It's been a rough season for Matt Costello. He was a well regarded prospect, and expectations were high going into his sophomore season, with a starting spot up for grabs in the absence of Derrick Nix. But he didn't carve out a niche early on, and before long he was diagnosed with mono and had to miss several games. His offensive game is still in its early stages. His rebounding numbers probably ought to be higher, and hopefully they will be when he's 100%, but it does seem like he's often in the wrong place for offensive boards.
And yet, I'm still pretty optimistic about Costello's prospects for contributing to a deep tourney run this year. We should see more aggressiveness from him as he recovers, and that should boost the scoring and rebounding numbers. His defense has looked reasonably good to my eyes, and it's worth mentioning that he's already exceptionally good at one thing: blocking shots.
In his last game against Illinois, Costello rang up a six pack of blocks. 6 blocks in 1 game just doesn't normally happen. In fact, that's more blocks than many of his teammates have all year (that applies to Gauna, Schilling, Harris, Trice, Kaminsky, Byrd, Ellis, and the walkons). Now, Brandon Dawson is a good shot blocker: he's got 16 blocks in 482 minutes. Likewise, Adreian Payne has 15 blocks in 432 minutes. Both of them are roughly a block per 30 minutes - not bad at all. But Matt Costello, mononucleosis and all, has 24 blocks in 221 minutes. In other words, he blocks 3x as many shots per minute as his spring-loaded frontcourt-mates.
How does Costello manage to block shots at such a ridiculous rate? My impression is that he's always looking for blocks, and he seems to have good defensive court awareness (being aware of both his man and the ball handler, and anticipating where the shot will happen on drives). His quickness also seems good for a big guy.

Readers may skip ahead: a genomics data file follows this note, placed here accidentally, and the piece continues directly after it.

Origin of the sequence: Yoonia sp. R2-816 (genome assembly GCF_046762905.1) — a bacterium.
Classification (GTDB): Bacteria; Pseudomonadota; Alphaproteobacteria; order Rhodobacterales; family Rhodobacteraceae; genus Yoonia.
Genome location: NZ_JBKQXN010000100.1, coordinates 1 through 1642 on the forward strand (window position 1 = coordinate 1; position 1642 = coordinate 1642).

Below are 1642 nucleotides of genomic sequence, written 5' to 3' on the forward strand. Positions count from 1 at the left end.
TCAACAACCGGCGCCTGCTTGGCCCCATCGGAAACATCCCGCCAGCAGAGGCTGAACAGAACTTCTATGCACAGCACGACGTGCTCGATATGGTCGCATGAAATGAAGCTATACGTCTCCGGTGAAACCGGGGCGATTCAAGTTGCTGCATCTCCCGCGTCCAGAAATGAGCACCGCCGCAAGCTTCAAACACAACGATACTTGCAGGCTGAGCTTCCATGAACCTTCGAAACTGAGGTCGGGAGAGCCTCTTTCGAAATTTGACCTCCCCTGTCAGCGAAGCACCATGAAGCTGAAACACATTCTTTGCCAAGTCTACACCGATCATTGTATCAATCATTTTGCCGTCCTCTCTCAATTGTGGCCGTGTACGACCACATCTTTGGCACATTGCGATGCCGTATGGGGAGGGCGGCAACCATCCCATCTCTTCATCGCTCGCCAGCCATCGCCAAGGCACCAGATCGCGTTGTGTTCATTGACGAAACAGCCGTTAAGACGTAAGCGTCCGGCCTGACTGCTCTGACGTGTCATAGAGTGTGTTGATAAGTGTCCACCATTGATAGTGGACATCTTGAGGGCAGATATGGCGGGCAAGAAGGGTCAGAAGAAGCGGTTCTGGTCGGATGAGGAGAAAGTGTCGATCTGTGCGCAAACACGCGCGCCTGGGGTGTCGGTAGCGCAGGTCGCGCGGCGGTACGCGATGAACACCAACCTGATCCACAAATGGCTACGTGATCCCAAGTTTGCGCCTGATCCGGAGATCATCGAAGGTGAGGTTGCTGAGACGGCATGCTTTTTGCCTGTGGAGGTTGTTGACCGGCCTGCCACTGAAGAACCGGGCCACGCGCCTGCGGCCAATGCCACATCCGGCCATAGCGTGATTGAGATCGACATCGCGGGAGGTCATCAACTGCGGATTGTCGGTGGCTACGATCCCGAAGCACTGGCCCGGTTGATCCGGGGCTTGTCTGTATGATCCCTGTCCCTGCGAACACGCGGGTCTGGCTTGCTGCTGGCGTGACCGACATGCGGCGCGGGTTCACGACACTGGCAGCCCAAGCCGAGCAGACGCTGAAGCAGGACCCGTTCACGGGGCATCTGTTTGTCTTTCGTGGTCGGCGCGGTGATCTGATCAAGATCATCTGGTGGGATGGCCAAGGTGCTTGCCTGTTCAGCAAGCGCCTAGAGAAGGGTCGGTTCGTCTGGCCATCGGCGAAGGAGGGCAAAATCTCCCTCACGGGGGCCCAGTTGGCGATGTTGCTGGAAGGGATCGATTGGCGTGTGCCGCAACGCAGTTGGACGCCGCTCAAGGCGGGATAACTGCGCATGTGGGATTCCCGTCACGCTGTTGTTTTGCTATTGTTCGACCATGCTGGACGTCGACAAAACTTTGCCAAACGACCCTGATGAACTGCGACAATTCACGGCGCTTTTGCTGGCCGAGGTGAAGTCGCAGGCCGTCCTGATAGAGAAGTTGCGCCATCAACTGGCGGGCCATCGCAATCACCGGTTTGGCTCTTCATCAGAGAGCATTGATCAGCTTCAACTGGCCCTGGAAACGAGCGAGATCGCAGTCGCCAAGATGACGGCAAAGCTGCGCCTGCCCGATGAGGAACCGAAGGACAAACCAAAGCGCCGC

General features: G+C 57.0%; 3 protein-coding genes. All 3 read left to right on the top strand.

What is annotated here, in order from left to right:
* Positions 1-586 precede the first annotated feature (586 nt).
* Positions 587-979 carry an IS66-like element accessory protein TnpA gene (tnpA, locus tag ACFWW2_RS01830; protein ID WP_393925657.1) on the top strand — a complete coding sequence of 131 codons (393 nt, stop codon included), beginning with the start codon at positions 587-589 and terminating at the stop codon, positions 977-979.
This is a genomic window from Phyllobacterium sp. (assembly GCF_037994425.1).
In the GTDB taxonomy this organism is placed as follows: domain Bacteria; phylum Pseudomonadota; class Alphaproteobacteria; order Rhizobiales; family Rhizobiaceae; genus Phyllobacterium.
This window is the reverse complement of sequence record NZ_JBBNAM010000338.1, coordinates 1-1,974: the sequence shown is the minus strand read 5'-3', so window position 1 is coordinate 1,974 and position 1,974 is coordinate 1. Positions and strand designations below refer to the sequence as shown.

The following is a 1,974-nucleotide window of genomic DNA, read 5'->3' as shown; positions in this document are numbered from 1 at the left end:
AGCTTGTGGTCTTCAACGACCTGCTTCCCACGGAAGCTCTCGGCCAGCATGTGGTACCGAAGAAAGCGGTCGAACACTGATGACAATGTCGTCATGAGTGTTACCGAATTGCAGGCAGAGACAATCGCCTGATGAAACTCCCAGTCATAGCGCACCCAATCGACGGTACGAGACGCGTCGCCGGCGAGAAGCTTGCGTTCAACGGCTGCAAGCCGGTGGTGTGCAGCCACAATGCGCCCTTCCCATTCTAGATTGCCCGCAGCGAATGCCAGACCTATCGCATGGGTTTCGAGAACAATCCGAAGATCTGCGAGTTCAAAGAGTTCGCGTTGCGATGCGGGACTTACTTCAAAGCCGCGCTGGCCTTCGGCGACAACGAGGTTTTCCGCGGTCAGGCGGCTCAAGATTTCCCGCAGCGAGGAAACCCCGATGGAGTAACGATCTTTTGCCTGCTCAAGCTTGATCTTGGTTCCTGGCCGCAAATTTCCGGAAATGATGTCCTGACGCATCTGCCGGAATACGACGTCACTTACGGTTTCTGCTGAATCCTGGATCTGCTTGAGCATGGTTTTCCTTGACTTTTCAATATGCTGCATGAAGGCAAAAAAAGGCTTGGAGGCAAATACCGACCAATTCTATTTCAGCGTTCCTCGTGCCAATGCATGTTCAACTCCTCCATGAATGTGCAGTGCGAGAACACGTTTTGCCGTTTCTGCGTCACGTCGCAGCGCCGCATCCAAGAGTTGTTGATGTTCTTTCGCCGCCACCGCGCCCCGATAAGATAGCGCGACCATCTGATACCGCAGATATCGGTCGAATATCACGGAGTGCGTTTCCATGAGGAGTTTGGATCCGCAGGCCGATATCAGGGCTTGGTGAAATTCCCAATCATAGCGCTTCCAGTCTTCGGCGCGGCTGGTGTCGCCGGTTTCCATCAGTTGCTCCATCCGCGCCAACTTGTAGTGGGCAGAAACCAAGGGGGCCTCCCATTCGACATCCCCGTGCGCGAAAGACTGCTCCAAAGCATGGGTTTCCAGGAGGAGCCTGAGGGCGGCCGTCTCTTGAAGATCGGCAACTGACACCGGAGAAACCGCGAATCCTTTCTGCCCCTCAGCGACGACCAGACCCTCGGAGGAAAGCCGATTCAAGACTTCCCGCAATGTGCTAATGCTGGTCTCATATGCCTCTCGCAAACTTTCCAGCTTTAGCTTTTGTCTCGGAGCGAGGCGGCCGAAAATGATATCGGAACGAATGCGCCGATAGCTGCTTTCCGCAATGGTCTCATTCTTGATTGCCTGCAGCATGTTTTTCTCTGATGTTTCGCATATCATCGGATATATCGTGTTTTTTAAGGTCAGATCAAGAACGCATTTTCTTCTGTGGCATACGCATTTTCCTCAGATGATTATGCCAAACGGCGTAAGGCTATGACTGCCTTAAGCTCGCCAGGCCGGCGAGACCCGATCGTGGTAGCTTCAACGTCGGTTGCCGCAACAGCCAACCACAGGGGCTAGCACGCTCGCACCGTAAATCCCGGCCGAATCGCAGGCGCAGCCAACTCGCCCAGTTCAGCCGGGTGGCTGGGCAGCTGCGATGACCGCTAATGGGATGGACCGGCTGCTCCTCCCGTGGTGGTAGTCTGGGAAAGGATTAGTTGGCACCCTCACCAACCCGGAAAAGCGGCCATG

And just how good is Costello's block rate in the bigger picture? It's a little hard to say, since I can't find college basketball stats that go back past 1997-1998. The most prolific MSU shot-blocker in that time frame appears to be Drew Naymick, who in his senior year blocked 60 shots in 742 minutes - a much higher per-minute rate than Payne and Dawson this year, but still not on par with Costello. At the dawn of the Izzo era, Dejaun Wiley did put up per-minute block rates more similar to Costello's, although he had a lesser role on the team. Comparing with the rest of the Big Ten (since 97-98), there are only a few shot-blockers that seem obviously better than Costello's minutes-adjusted numbers, like OSU's Ken Johnson and Greg Oden, and PSU's Calvin Booth.
Especially considering his struggles to play through mono and carve out a consistent role on the team, Costello's shot-blocking rate is really eye-opening and ought to start receiving more widespread media attention. It will be fun to see just how high his shot-blocking numbers can go as his health and experience improve, but already he may very well be the best shot-blocker that Tom Izzo has coached.